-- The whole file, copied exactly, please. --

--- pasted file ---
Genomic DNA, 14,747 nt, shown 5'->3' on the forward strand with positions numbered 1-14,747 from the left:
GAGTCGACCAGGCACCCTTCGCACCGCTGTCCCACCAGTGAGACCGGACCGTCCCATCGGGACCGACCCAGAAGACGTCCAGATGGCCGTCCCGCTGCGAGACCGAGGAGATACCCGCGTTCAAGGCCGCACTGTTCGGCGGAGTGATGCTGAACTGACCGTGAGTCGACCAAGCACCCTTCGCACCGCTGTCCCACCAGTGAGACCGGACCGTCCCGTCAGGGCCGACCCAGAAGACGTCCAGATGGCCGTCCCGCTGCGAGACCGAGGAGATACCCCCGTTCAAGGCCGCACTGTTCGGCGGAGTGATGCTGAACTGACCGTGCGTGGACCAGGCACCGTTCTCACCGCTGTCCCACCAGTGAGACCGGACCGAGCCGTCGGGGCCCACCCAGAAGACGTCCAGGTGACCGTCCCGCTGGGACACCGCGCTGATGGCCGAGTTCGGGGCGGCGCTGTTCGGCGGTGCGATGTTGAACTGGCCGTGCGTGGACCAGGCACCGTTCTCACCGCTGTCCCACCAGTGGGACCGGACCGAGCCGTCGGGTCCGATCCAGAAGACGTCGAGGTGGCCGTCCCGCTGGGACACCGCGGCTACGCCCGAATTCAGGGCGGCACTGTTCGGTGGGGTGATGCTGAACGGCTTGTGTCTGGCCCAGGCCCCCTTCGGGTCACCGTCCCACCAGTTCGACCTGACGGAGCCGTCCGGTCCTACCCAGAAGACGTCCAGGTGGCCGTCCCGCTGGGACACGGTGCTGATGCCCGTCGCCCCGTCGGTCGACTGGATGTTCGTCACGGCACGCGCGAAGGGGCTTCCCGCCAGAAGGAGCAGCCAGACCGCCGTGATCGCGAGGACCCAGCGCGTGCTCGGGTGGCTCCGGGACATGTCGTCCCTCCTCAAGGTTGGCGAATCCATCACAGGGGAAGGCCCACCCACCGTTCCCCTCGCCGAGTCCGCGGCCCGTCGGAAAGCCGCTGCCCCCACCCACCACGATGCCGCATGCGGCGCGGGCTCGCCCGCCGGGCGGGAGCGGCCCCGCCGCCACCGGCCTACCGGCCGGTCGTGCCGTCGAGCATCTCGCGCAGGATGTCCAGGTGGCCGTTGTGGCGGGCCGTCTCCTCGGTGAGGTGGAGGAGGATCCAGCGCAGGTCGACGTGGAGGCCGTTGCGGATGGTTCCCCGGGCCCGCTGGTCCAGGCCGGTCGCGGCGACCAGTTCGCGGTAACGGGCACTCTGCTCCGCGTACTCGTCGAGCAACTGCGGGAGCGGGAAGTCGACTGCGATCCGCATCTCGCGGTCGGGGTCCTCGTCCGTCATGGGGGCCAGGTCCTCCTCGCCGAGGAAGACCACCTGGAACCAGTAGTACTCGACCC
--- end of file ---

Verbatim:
Genomic DNA, 14,747 nt, shown 5'->3' on the forward strand with positions numbered 1-14,747 from the left:
GAGTCGACCAGGCACCCTTCGCACCGCTGTCCCACCAGTGAGACCGGACCGTCCCATCGGGACCGACCCAGAAGACGTCCAGATGGCCGTCCCGCTGCGAGACCGAGGAGATACCCGCGTTCAAGGCCGCACTGTTCGGCGGAGTGATGCTGAACTGACCGTGAGTCGACCAAGCACCCTTCGCACCGCTGTCCCACCAGTGAGACCGGACCGTCCCGTCAGGGCCGACCCAGAAGACGTCCAGATGGCCGTCCCGCTGCGAGACCGAGGAGATACCCCCGTTCAAGGCCGCACTGTTCGGCGGAGTGATGCTGAACTGACCGTGCGTGGACCAGGCACCGTTCTCACCGCTGTCCCACCAGTGAGACCGGACCGAGCCGTCGGGGCCCACCCAGAAGACGTCCAGGTGACCGTCCCGCTGGGACACCGCGCTGATGGCCGAGTTCGGGGCGGCGCTGTTCGGCGGTGCGATGTTGAACTGGCCGTGCGTGGACCAGGCACCGTTCTCACCGCTGTCCCACCAGTGGGACCGGACCGAGCCGTCGGGTCCGATCCAGAAGACGTCGAGGTGGCCGTCCCGCTGGGACACCGCGGCTACGCCCGAATTCAGGGCGGCACTGTTCGGTGGGGTGATGCTGAACGGCTTGTGTCTGGCCCAGGCCCCCTTCGGGTCACCGTCCCACCAGTTCGACCTGACGGAGCCGTCCGGTCCTACCCAGAAGACGTCCAGGTGGCCGTCCCGCTGGGACACGGTGCTGATGCCCGTCGCCCCGTCGGTCGACTGGATGTTCGTCACGGCACGCGCGAAGGGGCTTCCCGCCAGAAGGAGCAGCCAGACCGCCGTGATCGCGAGGACCCAGCGCGTGCTCGGGTGGCTCCGGGACATGTCGTCCCTCCTCAAGGTTGGCGAATCCATCACAGGGGAAGGCCCACCCACCGTTCCCCTCGCCGAGTCCGCGGCCCGTCGGAAAGCCGCTGCCCCCACCCACCACGATGCCGCATGCGGCGCGGGCTCGCCCGCCGGGCGGGAGCGGCCCCGCCGCCACCGGCCTACCGGCCGGTCGTGCCGTCGAGCATCTCGCGCAGGATGTCCAGGTGGCCGTTGTGGCGGGCCGTCTCCTCGGTGAGGTGGAGGAGGATCCAGCGCAGGTCGACGTGGAGGCCGTTGCGGATGGTTCCCCGGGCCCGCTGGTCCAGGCCGGTCGCGGCGACCAGTTCGCGGTAACGGGCACTCTGCTCCGCGTACTCGTCGAGCAACTGCGGGAGCGGGAAGTCGACTGCGATCCGCATCTCGCGGTCGGGGTCCTCGTCCGTCATGGGGGCCAGGTCCTCCTCGCCGAGGAAGACCACCTGGAACCAGTAGTACTCGACCC